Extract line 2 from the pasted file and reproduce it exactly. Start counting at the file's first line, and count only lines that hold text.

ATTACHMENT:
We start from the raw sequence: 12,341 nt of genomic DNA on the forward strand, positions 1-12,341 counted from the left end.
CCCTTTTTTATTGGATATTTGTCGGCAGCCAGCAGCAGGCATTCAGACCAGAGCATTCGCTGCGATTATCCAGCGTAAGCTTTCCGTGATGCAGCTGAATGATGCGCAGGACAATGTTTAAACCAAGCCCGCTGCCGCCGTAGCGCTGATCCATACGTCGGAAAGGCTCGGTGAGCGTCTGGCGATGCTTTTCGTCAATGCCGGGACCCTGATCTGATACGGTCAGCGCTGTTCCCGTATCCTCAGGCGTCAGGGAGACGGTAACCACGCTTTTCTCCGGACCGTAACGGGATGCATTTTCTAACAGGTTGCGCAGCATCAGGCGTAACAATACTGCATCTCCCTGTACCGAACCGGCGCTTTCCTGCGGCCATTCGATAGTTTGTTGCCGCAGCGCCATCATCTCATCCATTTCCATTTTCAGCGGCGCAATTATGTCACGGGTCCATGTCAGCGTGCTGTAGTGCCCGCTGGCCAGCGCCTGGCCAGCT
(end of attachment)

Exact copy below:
CCCTTTTTTATTGGATATTTGTCGGCAGCCAGCAGCAGGCATTCAGACCAGAGCATTCGCTGCGATTATCCAGCGTAAGCTTTCCGTGATGCAGCTGAATGATGCGCAGGACAATGTTTAAACCAAGCCCGCTGCCGCCGTAGCGCTGATCCATACGTCGGAAAGGCTCGGTGAGCGTCTGGCGATGCTTTTCGTCAATGCCGGGACCCTGATCTGATACGGTCAGCGCTGTTCCCGTATCCTCAGGCGTCAGGGAGACGGTAACCACGCTTTTCTCCGGACCGTAACGGGATGCATTTTCTAACAGGTTGCGCAGCATCAGGCGTAACAATACTGCATCTCCCTGTACCGAACCGGCGCTTTCCTGCGGCCATTCGATAGTTTGTTGCCGCAGCGCCATCATCTCATCCATTTCCATTTTCAGCGGCGCAATTATGTCACGGGTCCATGTCAGCGTGCTGTAGTGCCCGCTGGCCAGCGCCTGGCCAGCT